It is obvious that the signers of a Jefferson County zoning referendum petitions did not “disclose [their] thoughts on a controversial issue.” Public disclosure of the zoning petition would be much “less likely to precipitate retaliation” than if signers were financially supporting a political candidate because signing the petition is “less specific, less personal, and less provocative” than contributing money to support an unpopular viewpoint. Surely, if the public identification of those making financial contributions in support of an unpopular viewpoint is consistent with the First Amendment, public disclosure of a non-partisan zoning referendum petition is in harmony with the important values underlying the First Amendment.


This is where Justice Ketchum goes so far awry as to ruin his own logic and arguments. The mere act of signing a petition requesting that legislation goes to a public vote is questioning the validity of said rule. Justice Ketchum bases this viewpoint on the fact that the petition did not contain language explicitly stating those who signed it were against the zoning. This is both a logical fallacy and an intentional misdirection of the facts at hand. Had the petitioners agreed with the zoning change, there would be no need to develop or sign a petition.


We are a nation of individual rights. Making a comparison that since only some 4,000 are involved, there is no legitimate basis to consider some form of retaliation might occur. Justice Ketchum also undermines his own point, (“there is not a scintilla of evidence… that the people who signed the… petition faced or would face any form of retaliation”) by stating that such retaliation could occur if money were involved.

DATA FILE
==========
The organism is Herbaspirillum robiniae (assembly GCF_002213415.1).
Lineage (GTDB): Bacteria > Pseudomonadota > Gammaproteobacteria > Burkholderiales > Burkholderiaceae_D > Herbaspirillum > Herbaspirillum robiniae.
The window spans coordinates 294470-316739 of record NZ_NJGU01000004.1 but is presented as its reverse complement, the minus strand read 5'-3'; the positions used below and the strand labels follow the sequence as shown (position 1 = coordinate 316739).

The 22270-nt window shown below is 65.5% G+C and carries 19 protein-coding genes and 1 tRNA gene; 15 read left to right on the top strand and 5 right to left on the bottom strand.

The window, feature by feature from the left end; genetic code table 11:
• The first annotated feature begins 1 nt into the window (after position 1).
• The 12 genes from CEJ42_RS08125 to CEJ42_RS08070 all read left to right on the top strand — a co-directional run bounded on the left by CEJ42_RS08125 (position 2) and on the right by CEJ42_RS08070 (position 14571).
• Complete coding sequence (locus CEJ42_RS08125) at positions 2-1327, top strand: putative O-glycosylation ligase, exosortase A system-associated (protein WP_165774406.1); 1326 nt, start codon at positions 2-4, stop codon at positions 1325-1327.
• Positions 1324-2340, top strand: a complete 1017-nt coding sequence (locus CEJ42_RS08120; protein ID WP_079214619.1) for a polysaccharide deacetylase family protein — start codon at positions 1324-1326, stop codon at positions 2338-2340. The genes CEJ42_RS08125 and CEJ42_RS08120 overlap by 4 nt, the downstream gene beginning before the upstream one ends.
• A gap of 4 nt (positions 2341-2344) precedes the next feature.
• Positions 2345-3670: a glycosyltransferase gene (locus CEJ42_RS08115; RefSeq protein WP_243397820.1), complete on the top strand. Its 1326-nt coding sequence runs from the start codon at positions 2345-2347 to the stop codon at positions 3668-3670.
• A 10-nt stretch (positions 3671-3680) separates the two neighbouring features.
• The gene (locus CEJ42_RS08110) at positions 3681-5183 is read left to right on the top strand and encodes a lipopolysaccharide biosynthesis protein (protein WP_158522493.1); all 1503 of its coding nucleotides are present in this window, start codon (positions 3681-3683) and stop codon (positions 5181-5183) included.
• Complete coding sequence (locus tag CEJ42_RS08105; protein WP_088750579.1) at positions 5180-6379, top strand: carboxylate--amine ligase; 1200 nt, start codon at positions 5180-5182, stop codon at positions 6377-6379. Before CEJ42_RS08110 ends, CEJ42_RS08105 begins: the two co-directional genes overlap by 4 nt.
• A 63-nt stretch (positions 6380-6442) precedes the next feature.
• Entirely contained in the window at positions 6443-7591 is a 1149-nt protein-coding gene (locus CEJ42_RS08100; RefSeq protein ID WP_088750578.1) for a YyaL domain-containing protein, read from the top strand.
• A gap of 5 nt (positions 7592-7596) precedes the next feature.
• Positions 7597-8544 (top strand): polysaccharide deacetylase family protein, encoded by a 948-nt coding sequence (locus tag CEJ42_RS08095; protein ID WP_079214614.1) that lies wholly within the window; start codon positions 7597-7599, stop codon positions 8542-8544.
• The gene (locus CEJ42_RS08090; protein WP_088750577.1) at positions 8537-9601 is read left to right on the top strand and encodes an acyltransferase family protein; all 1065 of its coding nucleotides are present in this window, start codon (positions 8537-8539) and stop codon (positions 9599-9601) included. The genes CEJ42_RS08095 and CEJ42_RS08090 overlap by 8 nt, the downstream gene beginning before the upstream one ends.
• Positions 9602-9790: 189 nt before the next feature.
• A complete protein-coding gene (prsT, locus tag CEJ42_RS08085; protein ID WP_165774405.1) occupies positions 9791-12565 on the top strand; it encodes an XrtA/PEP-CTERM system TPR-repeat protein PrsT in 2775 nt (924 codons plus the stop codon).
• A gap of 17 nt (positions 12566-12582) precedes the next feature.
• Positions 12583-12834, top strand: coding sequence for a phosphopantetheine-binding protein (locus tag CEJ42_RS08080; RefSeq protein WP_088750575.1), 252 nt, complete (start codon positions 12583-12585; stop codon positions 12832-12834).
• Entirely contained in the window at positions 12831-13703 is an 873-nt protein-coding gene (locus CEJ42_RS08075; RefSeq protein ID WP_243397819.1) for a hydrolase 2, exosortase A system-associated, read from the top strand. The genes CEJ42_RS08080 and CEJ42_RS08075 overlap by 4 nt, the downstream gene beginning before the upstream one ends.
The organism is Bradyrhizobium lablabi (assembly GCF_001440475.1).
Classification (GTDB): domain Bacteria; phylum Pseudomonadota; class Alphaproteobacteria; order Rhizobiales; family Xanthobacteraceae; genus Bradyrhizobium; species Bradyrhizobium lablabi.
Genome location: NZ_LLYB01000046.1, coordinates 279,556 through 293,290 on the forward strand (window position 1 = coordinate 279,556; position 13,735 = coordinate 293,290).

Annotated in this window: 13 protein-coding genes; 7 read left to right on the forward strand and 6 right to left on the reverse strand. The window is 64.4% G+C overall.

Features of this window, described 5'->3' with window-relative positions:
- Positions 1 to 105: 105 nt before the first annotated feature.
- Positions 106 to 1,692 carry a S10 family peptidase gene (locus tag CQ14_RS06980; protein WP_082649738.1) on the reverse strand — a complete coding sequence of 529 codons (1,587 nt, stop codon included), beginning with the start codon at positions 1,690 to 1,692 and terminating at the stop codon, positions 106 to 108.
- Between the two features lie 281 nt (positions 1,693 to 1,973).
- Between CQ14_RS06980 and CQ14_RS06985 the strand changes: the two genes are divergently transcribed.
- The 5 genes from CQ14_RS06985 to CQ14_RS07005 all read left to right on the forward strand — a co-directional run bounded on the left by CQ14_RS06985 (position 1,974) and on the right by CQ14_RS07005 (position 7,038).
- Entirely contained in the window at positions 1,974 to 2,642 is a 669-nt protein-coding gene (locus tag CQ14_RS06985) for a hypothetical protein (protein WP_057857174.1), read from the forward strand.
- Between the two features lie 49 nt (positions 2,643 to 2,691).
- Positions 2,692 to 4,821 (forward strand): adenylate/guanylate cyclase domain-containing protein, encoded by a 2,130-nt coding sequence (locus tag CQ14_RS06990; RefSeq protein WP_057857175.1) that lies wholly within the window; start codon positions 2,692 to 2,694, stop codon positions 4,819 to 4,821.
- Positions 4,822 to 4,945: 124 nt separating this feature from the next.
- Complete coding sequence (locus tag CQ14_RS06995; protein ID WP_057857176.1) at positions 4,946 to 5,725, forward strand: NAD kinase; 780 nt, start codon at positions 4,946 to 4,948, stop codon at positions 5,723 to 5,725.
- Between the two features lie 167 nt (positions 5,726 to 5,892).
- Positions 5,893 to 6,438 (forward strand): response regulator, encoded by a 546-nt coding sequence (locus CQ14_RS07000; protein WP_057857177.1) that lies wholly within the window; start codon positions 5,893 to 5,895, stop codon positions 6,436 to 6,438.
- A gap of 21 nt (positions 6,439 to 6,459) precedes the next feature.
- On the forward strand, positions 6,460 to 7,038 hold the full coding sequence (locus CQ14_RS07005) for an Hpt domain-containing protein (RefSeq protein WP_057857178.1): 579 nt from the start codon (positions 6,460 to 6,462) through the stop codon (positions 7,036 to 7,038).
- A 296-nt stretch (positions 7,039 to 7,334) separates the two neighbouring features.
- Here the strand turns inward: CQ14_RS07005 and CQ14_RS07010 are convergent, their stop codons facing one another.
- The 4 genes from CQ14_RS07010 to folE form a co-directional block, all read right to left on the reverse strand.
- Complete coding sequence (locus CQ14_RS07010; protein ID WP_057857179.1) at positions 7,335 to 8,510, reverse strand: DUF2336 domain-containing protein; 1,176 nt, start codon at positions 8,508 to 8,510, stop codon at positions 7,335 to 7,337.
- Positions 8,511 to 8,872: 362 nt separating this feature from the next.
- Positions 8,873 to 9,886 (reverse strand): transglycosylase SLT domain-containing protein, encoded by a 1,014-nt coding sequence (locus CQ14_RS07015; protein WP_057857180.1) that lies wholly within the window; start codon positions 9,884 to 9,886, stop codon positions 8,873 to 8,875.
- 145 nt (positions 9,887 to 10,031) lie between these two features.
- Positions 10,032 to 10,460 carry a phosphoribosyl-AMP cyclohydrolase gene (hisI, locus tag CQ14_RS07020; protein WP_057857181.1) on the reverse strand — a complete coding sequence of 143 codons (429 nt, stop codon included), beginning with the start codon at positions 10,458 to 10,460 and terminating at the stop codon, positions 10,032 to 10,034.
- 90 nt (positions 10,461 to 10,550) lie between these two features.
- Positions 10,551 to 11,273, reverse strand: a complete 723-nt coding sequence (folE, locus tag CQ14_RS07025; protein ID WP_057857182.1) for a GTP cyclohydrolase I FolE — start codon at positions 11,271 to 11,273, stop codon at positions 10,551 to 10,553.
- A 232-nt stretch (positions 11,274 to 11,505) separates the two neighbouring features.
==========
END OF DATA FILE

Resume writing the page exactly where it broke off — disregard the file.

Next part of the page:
Justice Ketchum compounds the problem by attempting to equate both money and an individual with a single issue comparison. As noted by the U.S. Supreme Court, monetary donations constitute a type of Freedom of Speech – to that end, Justice Ketchum’s analogy has a level of merit.


But the serious flaw of equating a single issue petition to an individual candidate discounts the validity of this argument. A candidate represents the constituency on a myriad of issues and decisions – to attempt to narrow such a representative to a single issue is an artificial argument on its face.


This argument is further debilitated when Justice Ketchum references the Free Speech Rights equated to an “anonymous” individual.


“[T]he speech in which Mrs. McIntyre engaged [was] handing out leaflets in the advocacy of a politically controversial viewpoint” 514 U.S. at 1519  [Anonymity], said the Court, “exemplifies the purpose behind the Bill of Rights, and of the First Amendment in particular: to protect unpopular individuals from retaliation-and their ideas from suppression-at the hand of an intolerant society.”[Id at 1524]


Allowing an individual or group to remain anonymous while redressing the government is well established and strongly shared – the Federalist and Anti-Federalist papers were written under pen names. The value of anonymity has been highly regarded since the founding of our nation.


When Delegate Parrott’s proposed legislation comes to the floor, it is hoped that the General Assembly thoroughly reviews the positives and negatives of allowing citizens to petition the government while maintaining their privacy.


Farrell Keough, is chairman Engaged Citizen